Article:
Sometimes the story behind a piece is just as interesting as the piece itself. A new Heritage locket in 18k rose gold, diamonds and blue guilloché enamel contains a ‘polar bear surprise’ - crafted in white enamel, black diamonds and agate - that’s directly inspired by an onyx carved polar bear miniature, produced by Peter Carl Fabergé himself in 1909. This original onyx bear has a fascinating history, having been owned by French nobility and purchased by Virginia Fair Vanderbilt, an American socialite. Vanderbilt acquired the snow-white bear for £26 from Fabergé’s London boutique in September 1909, chosen as a gift for the Marquise Berthe de Ganay.
Although launched in 2017, the Boucheron Hiver Impérial high jewellery collection is still important to note for its wintertime array of diamonds, pearls and precious stones. Boucheron was in fact the first French jeweller to open a boutique in Moscow in 1897. All Hiver Impérial jewels were inspired by arctic landscapes across vast swathes of Russia divided into three chapters. Of note is the first one - Lumière de Nuit, led by the Flocon Impérial necklace with detachable pendants. Set with a 5.20 carat cushion-cut diamond, it is embellished with meticulously carved snowflake-style rock crystal shapes with inlaid diamonds, all set in white gold.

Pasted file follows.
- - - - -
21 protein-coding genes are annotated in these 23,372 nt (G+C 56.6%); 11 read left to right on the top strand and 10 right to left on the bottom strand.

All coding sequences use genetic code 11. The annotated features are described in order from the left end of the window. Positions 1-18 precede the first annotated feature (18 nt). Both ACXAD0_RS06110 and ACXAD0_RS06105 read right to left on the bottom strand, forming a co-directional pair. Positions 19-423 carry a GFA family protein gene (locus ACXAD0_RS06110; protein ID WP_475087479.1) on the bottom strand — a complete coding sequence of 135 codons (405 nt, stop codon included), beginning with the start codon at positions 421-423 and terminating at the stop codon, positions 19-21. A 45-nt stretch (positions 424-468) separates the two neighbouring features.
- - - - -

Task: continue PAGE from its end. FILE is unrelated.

Depending on where you are in the world, winter can be a blessing or a curse. Even so, there’s a synergy between icicles, snowflakes and high jewellery, especially when considering the most luxurious of creative materials: diamonds. What heightens my appreciation is when diamonds are elevated through transformable elements or unusual materials that really bring the freeze of winter to life.